Why Slow Fashion?

Slowing down fashion translates into a more sustainable approach to making clothes. It means producing less while focusing on quality, longevity, and ethics.

As we have been gradually learning over the past few years, the garment industry is one of the largest carbon polluters on the planet and one of the greatest producers of waste, including toxic chemicals that permeate the environment and worker communities.

Simply put, Slow Fashion is proposing a kinder and more responsible approach, one that considers the processes and resources required to make our clothes. It means producing fewer, better things, which are designed to last and have a lower negative impact on people and the planet.

We live in a 'throw-away' culture, consuming and wasting too much, too fast.

According to UNEP, the United Nations Environment Programme, an estimated 92 million tonnes of textiles waste is created each year globally, which means the equivalent of a rubbish truck load of clothes is burnt or buried in landfill every second.

We are simply consuming and wasting too much, and tend to do more so as the years go by. This toxic system of overproduction and consumption wears out valuable resources, pollutes the environment, and degrades ecosystems.

Slow Fashion is the opposite. It means producing (and buying) less, with an emphasis on quality and durability. The movement advocates for learning to recognize and value craftsmanship, improving spending habits, and taking better care of our goods to prolong their lifespan.

What may seem cheap clothing, comes with human rights abuses and social costs.

An estimated 60 million workers power the global garment industry. The majority work inhumane hours, sometimes in toxic, dangerous environments, without fundamental human rights. A survey conducted by Fashion Checker in 2019 shows that only 25% of the brands were using benchmarks to check if the wages being paid to the workers in their supply chains were enough to live on.

Child labour is a particular issue for the fashion industry, with children working at all stages of the supply chain: "from the production of cotton seeds in Benin, harvesting in Uzbekistan, yarn spinning in India, right through to the different phases of putting garments together in factories across Bangladesh".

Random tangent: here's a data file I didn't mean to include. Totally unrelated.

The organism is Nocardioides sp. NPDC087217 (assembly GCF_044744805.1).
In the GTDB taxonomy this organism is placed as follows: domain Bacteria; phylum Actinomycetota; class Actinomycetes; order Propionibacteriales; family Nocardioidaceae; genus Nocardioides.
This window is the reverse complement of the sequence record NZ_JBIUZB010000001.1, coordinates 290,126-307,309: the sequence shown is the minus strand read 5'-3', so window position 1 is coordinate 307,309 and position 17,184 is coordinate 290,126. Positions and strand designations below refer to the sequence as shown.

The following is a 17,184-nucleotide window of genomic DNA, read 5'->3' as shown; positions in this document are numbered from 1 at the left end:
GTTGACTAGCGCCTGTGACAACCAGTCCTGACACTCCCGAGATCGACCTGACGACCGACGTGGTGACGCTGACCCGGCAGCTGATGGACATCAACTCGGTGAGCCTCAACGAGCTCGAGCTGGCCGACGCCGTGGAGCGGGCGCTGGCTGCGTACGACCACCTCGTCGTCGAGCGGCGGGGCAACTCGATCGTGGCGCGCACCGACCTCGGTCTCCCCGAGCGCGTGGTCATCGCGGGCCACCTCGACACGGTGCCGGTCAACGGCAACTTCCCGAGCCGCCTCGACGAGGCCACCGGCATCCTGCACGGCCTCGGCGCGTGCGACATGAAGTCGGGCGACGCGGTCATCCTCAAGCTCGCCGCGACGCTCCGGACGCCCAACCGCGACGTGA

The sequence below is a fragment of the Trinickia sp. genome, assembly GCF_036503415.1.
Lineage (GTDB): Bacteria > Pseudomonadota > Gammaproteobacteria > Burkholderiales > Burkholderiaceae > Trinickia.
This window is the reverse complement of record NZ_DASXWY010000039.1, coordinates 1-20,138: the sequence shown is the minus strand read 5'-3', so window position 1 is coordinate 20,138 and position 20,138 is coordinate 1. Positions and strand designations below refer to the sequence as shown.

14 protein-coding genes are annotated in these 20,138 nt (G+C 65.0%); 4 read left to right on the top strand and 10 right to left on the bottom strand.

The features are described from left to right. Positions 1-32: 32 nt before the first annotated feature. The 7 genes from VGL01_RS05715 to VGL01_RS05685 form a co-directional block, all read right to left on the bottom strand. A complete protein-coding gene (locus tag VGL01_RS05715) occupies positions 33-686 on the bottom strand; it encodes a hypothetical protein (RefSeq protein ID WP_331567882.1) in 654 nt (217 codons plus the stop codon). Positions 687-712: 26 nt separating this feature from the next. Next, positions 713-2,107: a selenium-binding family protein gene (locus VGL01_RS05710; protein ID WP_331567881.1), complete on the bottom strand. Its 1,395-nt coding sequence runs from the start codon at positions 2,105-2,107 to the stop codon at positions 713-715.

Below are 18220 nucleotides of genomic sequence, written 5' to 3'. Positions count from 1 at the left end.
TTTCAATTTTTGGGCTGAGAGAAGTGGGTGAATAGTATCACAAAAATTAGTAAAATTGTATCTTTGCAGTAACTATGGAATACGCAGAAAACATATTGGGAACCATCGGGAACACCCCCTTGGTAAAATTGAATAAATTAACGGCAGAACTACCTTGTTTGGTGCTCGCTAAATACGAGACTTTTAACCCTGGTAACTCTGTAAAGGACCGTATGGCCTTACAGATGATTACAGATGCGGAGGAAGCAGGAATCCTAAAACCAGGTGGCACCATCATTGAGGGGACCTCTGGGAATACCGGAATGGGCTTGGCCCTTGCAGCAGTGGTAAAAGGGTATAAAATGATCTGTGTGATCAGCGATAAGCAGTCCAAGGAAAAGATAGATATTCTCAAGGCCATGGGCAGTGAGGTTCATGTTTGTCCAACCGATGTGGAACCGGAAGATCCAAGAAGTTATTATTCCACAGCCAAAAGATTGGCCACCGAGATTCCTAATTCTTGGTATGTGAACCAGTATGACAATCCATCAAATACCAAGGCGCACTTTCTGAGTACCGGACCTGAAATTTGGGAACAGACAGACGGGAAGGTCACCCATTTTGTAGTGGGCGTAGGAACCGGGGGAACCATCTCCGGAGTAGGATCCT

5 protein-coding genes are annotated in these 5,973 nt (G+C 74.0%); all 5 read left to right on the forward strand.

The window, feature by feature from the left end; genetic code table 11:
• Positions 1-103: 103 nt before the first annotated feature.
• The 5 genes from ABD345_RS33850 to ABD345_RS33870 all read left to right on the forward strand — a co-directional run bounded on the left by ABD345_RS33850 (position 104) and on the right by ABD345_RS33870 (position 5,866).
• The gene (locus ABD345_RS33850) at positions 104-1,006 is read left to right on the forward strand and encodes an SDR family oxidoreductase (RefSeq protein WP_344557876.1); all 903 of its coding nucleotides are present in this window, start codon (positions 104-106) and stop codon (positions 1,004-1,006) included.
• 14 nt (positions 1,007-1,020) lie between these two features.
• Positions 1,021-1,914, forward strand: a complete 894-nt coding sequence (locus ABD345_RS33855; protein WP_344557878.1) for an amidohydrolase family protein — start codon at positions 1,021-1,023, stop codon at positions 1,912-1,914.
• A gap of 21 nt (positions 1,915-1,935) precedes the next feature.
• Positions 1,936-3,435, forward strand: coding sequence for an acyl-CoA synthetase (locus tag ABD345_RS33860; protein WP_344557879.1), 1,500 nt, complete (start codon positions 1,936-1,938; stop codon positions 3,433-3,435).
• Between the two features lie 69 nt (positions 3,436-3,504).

Slow Fashion, on the other hand, values the fair treatment of the people who make our clothes. At She's Linen, we have been independently audited, based on the BSCI Code of Conduct developed by Amfori - the leading global business association for open and sustainable trade. The 'A' rating received stands for safe, dignified working conditions and living wages for all employees.

We simply can't afford to keep making clothes that do not consider the environment.

Toxic textile dyes, pesticides, and microfibres released by cheap, synthetic materials pollute our air, soil, rivers, and oceans. To give you just a few facts: 20% of our world's wastewater directly results from fabric dyeing and treatment. Conventional cotton is responsible for 25% of the world's pesticide use. Plastic particles washed off from products made with synthetic materials contribute up to 35% of the primary plastic that is polluting our oceans.

Given the ever-growing risks posed by the degradation of ecosystems, brands simply can't continue to make clothes that do not consider our environment. It is why we, at She's Linen, are working with fabric made of local, naturally sustainable crops that require minimal irrigation and chemical treatment. All the substances used when weaving, dyeing, or softening our linen are in compliance with the European Union's REACH regulation and STANDARD 100 by OEKO-TEX, which means they have been tested and are safe for human health and the environment.

Nevertheless, we need to be aware that each industrial process has a negative impact, and each piece of clothing has a negative impact, in one way or another. The idea is for us to consume with moderation and to choose the brands that strive for sustainability.

How can you make a difference? Embrace mindful consumption. Start with caring for the clothes you already own.

We love the Motto of Fashion Revolution, the world's largest fashion activism movement: 'Be Curious, Find Out and Do Something.'

Ask questions, read on the subject, talk to your family and friends about it. Look beneath the surface, learn to recognize and value quality. Learn to care, cultivate simplicity and moderation. And in the end, always remember the words of British designer Vivienne Westwood: "buy less, choose well, make it last."

Sources: fashionrevolution.org, unicef.org, unep.org, goodonyou.eco, fashionchecker.org, bbc.com, theguardian.com.

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